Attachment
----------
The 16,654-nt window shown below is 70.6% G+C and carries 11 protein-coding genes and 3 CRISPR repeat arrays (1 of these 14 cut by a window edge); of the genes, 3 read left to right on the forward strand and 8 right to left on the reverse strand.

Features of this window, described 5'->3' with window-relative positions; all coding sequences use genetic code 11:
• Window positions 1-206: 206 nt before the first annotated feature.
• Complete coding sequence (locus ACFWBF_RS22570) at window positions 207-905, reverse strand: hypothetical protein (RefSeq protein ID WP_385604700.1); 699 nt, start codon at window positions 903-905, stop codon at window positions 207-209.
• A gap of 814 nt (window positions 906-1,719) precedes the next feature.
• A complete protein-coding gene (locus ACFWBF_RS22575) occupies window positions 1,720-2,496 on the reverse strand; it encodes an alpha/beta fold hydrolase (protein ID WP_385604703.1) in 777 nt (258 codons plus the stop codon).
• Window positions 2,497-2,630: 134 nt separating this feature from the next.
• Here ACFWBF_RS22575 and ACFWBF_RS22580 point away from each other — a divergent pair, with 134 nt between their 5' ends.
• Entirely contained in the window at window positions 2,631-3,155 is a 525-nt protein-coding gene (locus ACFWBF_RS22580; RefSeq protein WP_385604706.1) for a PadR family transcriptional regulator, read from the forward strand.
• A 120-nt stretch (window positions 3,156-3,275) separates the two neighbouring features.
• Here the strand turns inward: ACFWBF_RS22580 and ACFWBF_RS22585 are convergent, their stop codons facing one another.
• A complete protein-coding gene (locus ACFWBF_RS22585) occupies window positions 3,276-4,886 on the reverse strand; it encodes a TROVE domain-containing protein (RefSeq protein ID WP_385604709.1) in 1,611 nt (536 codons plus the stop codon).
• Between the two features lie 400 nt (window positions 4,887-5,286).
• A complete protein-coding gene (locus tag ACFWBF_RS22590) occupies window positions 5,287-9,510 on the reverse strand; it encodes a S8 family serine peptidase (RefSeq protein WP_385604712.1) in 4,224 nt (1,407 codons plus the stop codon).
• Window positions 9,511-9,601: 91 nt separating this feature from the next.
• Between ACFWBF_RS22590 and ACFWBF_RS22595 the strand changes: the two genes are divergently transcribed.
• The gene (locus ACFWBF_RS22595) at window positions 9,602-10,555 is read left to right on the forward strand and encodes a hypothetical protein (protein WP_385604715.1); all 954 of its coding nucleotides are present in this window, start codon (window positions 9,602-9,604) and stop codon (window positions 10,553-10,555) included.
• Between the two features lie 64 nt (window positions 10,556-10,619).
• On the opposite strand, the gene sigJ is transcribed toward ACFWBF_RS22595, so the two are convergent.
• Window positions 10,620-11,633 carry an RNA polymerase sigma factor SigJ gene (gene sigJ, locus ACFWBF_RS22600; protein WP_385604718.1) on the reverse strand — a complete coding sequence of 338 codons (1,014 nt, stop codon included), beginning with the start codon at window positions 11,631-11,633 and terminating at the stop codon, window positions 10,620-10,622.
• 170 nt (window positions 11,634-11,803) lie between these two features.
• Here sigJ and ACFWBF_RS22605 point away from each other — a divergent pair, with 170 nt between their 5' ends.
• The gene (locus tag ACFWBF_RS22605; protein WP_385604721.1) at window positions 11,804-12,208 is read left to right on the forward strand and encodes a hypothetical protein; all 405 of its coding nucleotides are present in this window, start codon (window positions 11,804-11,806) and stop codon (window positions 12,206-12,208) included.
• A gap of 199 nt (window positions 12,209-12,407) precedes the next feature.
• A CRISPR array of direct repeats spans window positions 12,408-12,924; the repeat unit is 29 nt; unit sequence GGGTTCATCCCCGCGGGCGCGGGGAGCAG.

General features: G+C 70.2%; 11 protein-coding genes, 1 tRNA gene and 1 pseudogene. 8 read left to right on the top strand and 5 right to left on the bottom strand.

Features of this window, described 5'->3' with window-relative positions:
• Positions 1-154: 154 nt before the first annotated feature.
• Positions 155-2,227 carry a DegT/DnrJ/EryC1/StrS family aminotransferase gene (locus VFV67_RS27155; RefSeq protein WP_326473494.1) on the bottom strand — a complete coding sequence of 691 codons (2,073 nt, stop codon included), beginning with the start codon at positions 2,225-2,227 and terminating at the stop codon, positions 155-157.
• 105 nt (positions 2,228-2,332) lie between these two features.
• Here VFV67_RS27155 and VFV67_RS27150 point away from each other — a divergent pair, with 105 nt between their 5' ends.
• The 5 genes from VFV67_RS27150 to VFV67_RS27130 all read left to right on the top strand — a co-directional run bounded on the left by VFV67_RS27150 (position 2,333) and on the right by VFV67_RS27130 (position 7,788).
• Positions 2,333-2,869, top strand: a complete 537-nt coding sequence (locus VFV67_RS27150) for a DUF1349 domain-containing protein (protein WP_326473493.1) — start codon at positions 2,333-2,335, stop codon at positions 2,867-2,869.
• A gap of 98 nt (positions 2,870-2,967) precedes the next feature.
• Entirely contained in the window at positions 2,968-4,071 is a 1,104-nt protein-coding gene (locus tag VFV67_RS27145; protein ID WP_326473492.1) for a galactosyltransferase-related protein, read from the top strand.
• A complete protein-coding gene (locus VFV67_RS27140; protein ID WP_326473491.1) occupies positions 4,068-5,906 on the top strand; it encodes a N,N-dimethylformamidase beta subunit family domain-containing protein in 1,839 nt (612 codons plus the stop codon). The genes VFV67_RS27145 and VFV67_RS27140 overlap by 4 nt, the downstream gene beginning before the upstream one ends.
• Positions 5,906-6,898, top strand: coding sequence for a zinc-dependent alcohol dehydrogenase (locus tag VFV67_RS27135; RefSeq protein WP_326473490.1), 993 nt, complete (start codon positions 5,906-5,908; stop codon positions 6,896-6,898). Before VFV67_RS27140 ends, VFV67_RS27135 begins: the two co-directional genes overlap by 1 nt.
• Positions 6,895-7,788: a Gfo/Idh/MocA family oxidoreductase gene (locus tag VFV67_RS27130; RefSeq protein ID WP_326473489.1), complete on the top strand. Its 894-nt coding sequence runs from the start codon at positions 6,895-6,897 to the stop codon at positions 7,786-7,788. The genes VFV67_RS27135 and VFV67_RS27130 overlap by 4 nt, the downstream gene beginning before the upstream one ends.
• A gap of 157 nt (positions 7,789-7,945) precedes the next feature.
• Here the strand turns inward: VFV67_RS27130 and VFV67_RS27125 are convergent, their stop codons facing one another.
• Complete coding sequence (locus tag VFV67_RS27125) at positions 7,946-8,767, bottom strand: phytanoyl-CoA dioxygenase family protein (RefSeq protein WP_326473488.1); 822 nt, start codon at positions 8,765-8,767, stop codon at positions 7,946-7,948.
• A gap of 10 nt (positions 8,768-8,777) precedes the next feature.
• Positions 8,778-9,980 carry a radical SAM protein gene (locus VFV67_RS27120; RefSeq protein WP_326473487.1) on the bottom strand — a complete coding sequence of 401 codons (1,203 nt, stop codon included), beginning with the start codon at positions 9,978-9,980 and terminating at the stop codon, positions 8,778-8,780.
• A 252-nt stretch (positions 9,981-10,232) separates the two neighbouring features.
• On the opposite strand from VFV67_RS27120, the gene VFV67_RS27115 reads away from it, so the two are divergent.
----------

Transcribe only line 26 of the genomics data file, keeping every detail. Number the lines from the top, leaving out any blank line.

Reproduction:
General features: G+C 70.2%; 11 protein-coding genes, 1 tRNA gene and 1 pseudogene. 8 read left to right on the top strand and 5 right to left on the bottom strand.